The best place to begin a review of an album titled Great Comedy Overtures would probably be with a definition of "comedy." My Random House Unabridged Dictionary defines the term as "a play, movie, etc., of light and humorous character with a happy or cheerful ending; a dramatic work in which the central motif is the triumph over adverse circumstance, resulting in a successful or happy conclusion." Not that there aren't comic operas that are pretty funny, but the emphasis for opera might be on the idea of triumph over adversity, with a successful or happy ending.
Such is the case with the eleven selections in the album under review, selections that include just about every famous comedy overture you can think of, all of them vigorously presented by Maestro Lance Friedel and the Royal Scottish National Orchestra. A look at the track titles will give you the idea of the material:
1. Herold: Zampa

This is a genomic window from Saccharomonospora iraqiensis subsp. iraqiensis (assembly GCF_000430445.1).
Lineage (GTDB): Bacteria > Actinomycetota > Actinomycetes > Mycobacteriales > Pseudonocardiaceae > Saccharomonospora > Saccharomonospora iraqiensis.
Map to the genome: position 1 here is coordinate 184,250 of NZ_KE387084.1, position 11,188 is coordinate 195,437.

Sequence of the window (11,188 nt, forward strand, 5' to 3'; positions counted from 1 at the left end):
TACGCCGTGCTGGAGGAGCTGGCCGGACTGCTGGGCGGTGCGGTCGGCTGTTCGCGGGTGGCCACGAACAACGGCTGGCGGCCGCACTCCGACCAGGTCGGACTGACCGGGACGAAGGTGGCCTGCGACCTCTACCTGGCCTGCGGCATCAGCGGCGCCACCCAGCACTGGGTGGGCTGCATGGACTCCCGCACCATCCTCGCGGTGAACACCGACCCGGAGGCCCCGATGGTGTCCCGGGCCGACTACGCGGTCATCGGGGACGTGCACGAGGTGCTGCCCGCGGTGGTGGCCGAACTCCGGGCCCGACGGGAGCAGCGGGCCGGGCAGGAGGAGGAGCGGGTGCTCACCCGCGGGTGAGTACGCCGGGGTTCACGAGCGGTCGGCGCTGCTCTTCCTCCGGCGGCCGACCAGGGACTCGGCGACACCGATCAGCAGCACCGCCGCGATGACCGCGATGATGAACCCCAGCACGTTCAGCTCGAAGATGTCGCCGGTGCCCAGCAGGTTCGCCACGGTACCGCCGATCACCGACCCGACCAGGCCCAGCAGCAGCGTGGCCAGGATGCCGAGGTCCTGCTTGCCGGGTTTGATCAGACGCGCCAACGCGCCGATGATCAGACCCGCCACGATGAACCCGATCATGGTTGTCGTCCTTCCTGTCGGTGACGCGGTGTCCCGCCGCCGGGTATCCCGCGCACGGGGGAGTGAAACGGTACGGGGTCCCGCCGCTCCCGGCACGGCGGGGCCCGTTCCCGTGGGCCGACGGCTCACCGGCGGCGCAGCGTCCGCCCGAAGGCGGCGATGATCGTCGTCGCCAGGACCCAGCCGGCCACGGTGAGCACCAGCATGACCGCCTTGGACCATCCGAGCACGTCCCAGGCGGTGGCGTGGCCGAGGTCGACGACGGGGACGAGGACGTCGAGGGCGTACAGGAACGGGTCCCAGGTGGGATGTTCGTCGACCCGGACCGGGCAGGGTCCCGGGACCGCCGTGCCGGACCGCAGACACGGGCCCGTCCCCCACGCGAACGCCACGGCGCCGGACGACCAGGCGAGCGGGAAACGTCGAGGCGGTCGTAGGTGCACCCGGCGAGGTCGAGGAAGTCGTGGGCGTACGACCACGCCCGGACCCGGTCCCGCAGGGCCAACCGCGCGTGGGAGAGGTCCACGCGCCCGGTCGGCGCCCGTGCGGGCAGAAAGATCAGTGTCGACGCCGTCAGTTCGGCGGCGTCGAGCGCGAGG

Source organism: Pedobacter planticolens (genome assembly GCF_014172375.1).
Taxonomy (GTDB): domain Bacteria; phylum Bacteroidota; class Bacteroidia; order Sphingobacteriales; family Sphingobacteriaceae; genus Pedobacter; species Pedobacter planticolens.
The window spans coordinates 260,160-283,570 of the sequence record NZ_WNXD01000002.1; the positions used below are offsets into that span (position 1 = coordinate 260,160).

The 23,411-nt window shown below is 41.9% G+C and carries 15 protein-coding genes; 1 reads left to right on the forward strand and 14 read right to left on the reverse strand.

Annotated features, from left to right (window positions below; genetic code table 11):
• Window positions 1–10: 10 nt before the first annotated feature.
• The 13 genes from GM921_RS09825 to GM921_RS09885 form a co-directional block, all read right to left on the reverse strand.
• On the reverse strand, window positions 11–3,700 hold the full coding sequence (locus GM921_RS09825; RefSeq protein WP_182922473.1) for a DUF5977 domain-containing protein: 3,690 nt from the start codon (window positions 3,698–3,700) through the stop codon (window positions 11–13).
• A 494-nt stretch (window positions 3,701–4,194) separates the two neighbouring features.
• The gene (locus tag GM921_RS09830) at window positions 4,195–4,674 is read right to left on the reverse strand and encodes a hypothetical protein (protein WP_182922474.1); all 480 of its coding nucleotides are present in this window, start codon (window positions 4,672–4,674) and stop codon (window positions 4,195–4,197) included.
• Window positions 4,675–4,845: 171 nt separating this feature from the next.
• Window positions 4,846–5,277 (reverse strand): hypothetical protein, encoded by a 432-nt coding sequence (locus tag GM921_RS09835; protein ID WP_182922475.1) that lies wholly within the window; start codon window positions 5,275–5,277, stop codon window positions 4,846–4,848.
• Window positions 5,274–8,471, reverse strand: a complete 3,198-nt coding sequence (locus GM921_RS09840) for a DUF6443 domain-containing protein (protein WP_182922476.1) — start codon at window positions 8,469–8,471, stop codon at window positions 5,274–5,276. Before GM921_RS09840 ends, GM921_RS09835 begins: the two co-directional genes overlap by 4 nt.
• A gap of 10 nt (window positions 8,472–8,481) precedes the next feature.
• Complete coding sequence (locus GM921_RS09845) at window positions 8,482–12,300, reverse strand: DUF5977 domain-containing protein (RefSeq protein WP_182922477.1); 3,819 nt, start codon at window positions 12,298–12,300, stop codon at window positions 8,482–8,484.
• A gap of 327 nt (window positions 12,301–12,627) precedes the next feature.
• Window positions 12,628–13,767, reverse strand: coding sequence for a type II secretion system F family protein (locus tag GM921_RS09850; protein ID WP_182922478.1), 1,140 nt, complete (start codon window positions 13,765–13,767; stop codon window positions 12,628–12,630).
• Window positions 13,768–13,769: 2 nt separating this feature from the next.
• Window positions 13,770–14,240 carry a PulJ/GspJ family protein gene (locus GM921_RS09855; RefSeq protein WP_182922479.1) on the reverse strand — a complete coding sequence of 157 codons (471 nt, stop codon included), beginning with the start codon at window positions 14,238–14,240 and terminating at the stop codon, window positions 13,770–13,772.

2. Nicolai: Die lustigen Weiber von Windsor
3. Wolf-Ferrari: Il segreto di Susanna
4. Thomas: Mignon
5. Reznicek: Donna Diana
6. Flotow: Martha
7. Auber: Fra Diavolo
8. Lortzing: Zar und Zimmermann
9. Cimarosa: Il matrimonio segreto
10. Adam: Si j'etais roi
11. Cornelius: Der Barbier von Bagdad (arr. F. Mottl for orchestra)
Favorites? Under Maestro Friedel, Nicolai's Merry Wives of Windsor has a lovely romantic spirit in its opening and a lively bounce in the Allegro section. Wolf-Ferrari's Il segreto di Susanna probably has the most-charming spirit of the bunch. Thomas's Mignon sounds most elegant. Since I grew up with Sergeant Preston of the Yukon, how could I fail to like Reznicek's Donna Dianna? Auber's Fra Diavolo shows plenty of spunk. And there's an appealing lightheartedness about Cimarosa's Il matrimonio segreto.
The total playing time for the disc is nearly eighty minutes (79:44), a most-generous number that approaches the limit of a standard CD.
Producer Tim Handley and engineer Phil Rowlands recorded the album at Henry Wood Hall, Glasgow, Scotland in January 2014. The producers seem to have miked this one for maximum realism rather than any kind of close-up clarity. The result is a little different and does, indeed, sound fairly lifelike. The orchestra shows up at a moderate distance, with lots of hall resonance to give it a properly natural bloom. Although detailing suffers somewhat and the sound appears a bit narrower and more muted than we usually hear from most modern recordings, there is a good depth of field and some strong dynamics involved.
To listen to a brief excerpt from this album, click here: